2, Assessment and KPIs
For those who said CrossFit is a sport of your own, CrossFit does have an assessment system to measure your progress called the Level Method. It’s a color-coded scheme ranging from white to red, and it pre-defined how you can progress in each category from pull-ups, back squats, aerobic endurance and so on, much like how one’d define KPIs and goals in a company to achieve milestones and reach the north star. In every stage of a business, the KPI should be different; it also heavily depends on the industry. So does CrossFit; every stage of your fitness journey should have different goals, and it's individual ability-dependent.
That being said, people usually progress one color bar at least in several categories after a quarter or several months if they are consistent.
3, It’s about never giving up.
I did my first CrossFit session at 18 years old, and walked out of the box vomiting, kneeling on the floor. A lot of us did. And the ones who come back only get stronger. So as running a company.
If there is one thing to take away from Coinbase founder Brian Armstrong and his talk about how he built a $100 Billion Company, it’s what he learnt when he was working in Airbnb at their early stage, soon after YC funded them ‘There are many points the founders of Airbnb could have given up, and it was so difficult, but they didn’t. They just didn’t give up.’
4, Learn risk assessment with mistakes
The controversy around CrossFit is mostly associated with injuries. Severe injuries might result from several reasons — coach, not being present/sloppy, pushing out of limits. I am seldom present in real life and always plan for things every second in my head. The risk of getting injured for me is significantly higher. I am sure it’s the same for many busy city workers. Having a coach over-watching what I do fits exactly what I need while saving the hustle of scheduling personal training lessons.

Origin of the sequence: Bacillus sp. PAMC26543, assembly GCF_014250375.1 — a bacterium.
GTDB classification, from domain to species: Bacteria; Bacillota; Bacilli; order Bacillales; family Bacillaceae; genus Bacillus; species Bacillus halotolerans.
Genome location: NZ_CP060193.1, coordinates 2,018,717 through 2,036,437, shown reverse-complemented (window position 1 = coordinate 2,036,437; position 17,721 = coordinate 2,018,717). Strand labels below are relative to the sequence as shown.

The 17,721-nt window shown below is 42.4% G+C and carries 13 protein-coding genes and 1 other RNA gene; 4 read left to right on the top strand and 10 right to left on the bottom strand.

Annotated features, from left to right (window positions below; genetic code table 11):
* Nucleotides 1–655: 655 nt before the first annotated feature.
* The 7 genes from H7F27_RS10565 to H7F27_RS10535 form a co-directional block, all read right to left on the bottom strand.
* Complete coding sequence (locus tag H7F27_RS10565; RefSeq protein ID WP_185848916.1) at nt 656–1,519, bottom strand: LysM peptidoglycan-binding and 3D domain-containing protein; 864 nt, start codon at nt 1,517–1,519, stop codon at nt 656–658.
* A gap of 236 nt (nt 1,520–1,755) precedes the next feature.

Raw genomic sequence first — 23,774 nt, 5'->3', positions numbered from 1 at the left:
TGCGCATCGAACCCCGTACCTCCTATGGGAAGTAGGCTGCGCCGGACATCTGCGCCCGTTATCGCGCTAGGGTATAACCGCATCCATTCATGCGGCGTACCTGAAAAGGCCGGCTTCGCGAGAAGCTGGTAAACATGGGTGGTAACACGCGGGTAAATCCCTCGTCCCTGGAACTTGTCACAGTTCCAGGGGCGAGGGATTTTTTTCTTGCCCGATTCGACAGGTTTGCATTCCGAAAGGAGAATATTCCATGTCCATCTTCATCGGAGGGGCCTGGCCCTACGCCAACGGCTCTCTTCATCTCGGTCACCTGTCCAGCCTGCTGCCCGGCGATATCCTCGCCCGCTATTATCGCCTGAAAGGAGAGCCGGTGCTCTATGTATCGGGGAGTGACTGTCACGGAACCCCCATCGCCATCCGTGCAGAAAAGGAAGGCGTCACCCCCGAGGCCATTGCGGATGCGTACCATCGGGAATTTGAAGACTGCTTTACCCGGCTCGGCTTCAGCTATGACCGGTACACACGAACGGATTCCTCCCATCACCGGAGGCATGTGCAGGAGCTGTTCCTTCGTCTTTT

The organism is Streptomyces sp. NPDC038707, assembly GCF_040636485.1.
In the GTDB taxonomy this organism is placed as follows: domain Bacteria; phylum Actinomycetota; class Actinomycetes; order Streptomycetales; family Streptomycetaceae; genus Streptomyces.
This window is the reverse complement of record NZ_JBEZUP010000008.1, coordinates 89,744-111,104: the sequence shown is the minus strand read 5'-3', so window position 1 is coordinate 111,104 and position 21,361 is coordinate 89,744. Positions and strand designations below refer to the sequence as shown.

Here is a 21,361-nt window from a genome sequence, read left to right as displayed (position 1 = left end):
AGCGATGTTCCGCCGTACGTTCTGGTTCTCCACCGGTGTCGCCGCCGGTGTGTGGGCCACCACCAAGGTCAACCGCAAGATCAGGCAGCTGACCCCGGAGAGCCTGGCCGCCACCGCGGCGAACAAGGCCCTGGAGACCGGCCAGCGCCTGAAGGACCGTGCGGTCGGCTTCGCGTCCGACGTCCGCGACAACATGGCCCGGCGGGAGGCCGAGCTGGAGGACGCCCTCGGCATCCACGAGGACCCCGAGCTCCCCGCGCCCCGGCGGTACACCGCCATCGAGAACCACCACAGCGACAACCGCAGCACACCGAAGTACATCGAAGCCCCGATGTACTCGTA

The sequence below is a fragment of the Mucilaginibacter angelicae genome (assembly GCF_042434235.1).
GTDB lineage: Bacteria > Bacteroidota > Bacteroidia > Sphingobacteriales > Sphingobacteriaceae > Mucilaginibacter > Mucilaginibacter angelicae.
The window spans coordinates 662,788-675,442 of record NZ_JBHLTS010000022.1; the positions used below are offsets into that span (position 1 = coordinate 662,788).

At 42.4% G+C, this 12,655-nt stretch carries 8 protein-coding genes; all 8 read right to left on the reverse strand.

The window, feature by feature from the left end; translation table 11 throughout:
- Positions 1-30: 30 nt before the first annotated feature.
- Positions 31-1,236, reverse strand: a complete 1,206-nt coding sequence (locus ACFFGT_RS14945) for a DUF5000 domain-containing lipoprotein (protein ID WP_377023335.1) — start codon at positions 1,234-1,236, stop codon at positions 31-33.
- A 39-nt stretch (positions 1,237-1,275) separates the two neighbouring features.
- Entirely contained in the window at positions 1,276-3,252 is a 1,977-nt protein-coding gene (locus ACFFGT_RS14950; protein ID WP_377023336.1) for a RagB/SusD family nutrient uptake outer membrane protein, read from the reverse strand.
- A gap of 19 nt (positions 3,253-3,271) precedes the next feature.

I have had severe injuries, sitting in a wheelchair for weeks and bringing crutches around for months — mostly from not knowing my limit. And it’s the same as running a business — understand the limit, push it, but if you try it too far, you might fail epically — over spending, over hiring, and silly mistakes on taking clients outside of your service scope and target segments. Rahul, founder of Superhuman said it very explicitly, don’t waste time on the non-target segments, no matter how much they complain. But as long as it is not a fatal mistake, you should get up.
If you are travelling around the world and trying to find what to do, and you love immersive travel as much as I do(stay in one place for more than two weeks). Drop into the local CrossFit box. The rate is almost the same globally, and you can quickly find someone who shares an intense activity with you and sweat as much as you will never have in any other relationship. It’s location agnostic. The global CrossFit community is the same everywhere — loving, caring, supportive and fun!
Someone also mentioned the number of business owners she has encountered in CrossFit. Same as me. CEO of a global insurance company. Top fund manager who is responsible for a 9-figure annual investment. You name it. The best part is finding people who share the same spirits but are non-business related — so they keep you sane. Running a business is crazy enough. You don’t want to talk about it for 24hrs, and you don’t want people to probe you soul-searching questions on whether you can continue what you do.
Enough of reading. Maybe it’s time for you to join a local box and find out whether it’s a good fit. Well, if your life gets too much and requires you to work overnight, do some yoga and pilates if CrossFit is too much.